The saga of West Drayton gets worse and worse. It appears that shortly after putting the property up for sale there was a queue of prospective buyers and the long and short of it is that the place has been sold. We do not know how much has been paid for it, but the agents told Mr Baker previously that “I could get £1,750 [roughly £41,600 in 2022 terms] for it tomorrow”. The lease has less than 10 years to run, and it may be that a price around that figure was agreed. In any case it is hard to see anyone paying more for such a short lease. Well it seems that the business was so bad that part of the pension has been used to prop it up and quite a lot of the proceeds of the sale will have to go to straighten things out. As for buying a house at current prices this is out of the question, but as number 17 Ecclestone Road has not been sold they will be moving in there for a purchase price of we think about £500 [roughy £11,900]. A retrograde step I call it, as it means going from one barn to another, but there seems to be little choice in the matter, and at least the old age pension will not be pillaged to keep the shop going anymore. Number 17 has 17 years of its 99-year lease to go so there is a respite for a while. It has no electric light or hot water system and is generally dirty and dark so it’s all hands to the pump now to get it shipshape. Its present furniture – which has been sold – moves out on September 6th – and various of us can then move in and see what needs doing and what can be done. *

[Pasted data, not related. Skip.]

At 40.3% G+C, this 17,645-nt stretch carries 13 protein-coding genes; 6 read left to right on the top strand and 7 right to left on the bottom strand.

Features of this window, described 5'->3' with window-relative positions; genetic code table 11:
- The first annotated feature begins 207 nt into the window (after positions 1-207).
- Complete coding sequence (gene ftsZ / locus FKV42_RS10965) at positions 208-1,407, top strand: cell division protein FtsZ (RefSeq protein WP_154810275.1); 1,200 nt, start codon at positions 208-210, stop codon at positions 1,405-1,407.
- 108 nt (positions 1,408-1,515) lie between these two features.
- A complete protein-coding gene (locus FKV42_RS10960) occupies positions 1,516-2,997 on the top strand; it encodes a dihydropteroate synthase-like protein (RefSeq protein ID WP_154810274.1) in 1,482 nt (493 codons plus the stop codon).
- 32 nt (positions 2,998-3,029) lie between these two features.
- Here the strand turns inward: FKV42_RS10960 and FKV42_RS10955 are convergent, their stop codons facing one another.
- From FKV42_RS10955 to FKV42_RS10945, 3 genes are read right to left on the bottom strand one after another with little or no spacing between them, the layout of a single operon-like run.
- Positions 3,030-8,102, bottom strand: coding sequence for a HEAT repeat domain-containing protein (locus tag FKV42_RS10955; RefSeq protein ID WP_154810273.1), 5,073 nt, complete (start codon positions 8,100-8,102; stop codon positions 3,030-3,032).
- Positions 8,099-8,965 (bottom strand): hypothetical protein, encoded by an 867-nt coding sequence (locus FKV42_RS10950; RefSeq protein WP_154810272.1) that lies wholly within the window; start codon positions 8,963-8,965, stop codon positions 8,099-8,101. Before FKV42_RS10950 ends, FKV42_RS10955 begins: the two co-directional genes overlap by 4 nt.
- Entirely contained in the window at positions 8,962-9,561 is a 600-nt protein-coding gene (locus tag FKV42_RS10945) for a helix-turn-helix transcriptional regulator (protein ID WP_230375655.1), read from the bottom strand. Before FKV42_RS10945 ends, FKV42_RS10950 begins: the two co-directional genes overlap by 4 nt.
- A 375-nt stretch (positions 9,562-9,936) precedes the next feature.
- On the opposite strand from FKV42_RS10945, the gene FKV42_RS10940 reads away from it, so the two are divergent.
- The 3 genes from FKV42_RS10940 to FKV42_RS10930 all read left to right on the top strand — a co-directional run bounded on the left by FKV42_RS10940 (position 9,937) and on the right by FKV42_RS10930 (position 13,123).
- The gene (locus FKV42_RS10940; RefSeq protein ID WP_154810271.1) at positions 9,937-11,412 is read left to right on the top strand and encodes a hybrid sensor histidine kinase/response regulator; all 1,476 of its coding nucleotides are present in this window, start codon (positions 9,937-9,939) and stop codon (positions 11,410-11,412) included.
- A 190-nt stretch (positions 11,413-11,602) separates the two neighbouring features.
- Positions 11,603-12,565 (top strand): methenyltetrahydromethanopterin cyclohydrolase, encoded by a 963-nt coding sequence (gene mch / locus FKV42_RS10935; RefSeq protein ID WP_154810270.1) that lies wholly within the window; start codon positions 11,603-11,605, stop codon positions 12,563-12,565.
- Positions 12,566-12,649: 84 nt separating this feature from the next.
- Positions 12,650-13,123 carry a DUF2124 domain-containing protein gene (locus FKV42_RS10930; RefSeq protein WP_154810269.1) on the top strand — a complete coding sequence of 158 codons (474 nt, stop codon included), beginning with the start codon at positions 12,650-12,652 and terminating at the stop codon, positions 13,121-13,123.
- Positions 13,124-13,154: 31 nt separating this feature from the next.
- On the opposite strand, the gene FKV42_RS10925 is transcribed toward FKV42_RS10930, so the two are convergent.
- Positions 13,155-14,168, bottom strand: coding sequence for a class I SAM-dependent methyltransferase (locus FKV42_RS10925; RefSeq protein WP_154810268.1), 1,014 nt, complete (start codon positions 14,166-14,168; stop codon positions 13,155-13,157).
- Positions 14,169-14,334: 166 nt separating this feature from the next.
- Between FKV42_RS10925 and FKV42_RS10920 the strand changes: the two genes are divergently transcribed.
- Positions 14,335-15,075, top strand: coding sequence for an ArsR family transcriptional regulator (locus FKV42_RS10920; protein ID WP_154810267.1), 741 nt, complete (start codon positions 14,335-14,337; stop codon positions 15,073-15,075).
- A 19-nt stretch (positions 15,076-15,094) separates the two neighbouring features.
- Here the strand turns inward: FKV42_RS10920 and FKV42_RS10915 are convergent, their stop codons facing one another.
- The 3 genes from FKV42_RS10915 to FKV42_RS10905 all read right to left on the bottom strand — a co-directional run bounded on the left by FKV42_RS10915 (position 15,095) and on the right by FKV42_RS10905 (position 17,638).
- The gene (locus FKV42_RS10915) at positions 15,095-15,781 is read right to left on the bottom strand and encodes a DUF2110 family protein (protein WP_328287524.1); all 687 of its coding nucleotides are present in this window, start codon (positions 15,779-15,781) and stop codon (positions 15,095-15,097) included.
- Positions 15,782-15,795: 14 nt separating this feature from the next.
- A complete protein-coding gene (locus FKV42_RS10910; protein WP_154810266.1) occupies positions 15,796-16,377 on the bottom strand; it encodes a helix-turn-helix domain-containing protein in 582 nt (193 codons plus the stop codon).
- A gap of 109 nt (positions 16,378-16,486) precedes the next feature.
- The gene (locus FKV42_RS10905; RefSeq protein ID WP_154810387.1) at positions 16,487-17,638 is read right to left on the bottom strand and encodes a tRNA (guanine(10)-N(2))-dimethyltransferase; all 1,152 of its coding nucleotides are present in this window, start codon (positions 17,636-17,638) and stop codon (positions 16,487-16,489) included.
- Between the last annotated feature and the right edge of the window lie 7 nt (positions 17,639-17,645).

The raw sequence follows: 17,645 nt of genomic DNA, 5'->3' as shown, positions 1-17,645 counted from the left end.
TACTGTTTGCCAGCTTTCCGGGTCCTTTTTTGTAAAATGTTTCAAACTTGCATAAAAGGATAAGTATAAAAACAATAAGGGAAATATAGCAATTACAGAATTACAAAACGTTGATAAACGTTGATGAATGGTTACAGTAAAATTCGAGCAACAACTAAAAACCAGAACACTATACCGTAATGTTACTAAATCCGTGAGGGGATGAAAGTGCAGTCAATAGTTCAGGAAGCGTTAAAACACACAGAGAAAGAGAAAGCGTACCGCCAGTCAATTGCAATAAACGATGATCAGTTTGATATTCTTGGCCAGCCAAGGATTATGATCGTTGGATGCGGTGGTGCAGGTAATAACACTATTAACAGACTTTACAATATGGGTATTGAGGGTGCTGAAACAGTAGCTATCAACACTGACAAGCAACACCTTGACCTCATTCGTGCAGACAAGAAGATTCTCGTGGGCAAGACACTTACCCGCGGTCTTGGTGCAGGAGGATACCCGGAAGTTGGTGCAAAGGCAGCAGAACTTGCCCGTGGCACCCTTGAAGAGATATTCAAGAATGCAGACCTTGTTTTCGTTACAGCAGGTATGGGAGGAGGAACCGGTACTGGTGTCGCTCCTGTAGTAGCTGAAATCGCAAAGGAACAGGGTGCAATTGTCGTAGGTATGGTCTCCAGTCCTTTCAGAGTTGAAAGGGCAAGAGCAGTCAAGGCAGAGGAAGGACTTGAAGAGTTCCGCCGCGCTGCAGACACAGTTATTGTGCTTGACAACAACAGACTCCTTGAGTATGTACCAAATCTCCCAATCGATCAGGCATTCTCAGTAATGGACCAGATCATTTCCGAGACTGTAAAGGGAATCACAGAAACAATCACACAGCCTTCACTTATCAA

Needless to say feelings are stretched at the moment. Peter who at first said he would not go near the place is now giving thought to possibilities of taking a floor for himself and Brenda but there are several ifs to be cleared up first.

I had a quick look through the Merc. but did not see the bit about young Richings. Will look again tho.

Have not done football this year yet but had a look at coupon for the previous weeks matches. It seems that Saturday comes around too quickly for me these days.